Consider the code below and let’s see which one gets printed on the console first,
Does setTimeout print the message in the console after a second?
If your answer is Yes, Sorry I couldn’t see the message in the console.
If your answer is No, Is it really a Bermuda triangle that swallowed our timeout code?
If the thread is blocked by any of the code execution it will be blocked and not allowed to move further until the execution completes.
If the thread is free and there is no more code for execution then the call stack will be empty so the event loop pushes the event handlers of occurred events to the call stack. The pushed functions on the call stack will be processed by the execution thread.
In addition to the event queue, there is one more queue called the micro-tasks queue that queues promise. The event loop will check always the micro-tasks queue first and completely drains out the queue if any items queued, before proceeding to process the events queued in the event queue.
let’s review our code once to know what actually happened,
On executing the above script setTimeout function will be put into the event loop queue and further execution continues since the while loop is infinite, the execution thread will not be freed and the call stack is always occupied. So there is no chance for the event loop to push the timeout code into the call stack. so that the timeout message is not getting printed on the console even after a second.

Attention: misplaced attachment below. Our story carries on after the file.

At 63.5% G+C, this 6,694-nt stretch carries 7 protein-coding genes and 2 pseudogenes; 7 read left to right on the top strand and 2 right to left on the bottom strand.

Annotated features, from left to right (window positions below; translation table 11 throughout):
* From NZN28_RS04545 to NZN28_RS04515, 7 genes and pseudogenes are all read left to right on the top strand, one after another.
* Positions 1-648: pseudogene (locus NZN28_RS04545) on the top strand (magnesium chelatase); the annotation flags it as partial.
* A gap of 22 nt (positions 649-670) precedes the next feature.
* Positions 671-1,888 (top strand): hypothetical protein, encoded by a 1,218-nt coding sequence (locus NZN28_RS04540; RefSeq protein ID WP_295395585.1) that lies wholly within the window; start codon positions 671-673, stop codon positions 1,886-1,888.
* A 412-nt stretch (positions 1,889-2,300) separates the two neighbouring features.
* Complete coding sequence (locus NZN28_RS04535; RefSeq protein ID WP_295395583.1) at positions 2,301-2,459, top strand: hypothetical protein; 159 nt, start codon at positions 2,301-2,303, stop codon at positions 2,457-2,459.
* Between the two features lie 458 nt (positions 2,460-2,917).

Why it is important to aware of JS event loop?
Doing heavy computational tasks in the execution thread leads to the page becomes unresponsive for further actions. It is better to outsource such tasks to web workers. Web workers will have their own execution environment which includes an event loop too.
As part of the best practices, It is mentioned to place your scripts at the bottom of the body tag. Why because if the thread hits the script, it starts processing the JS code and stops rendering the page till it completes the code execution. Users may see partially rendered or no page till its code execution.
Thanks for reading!!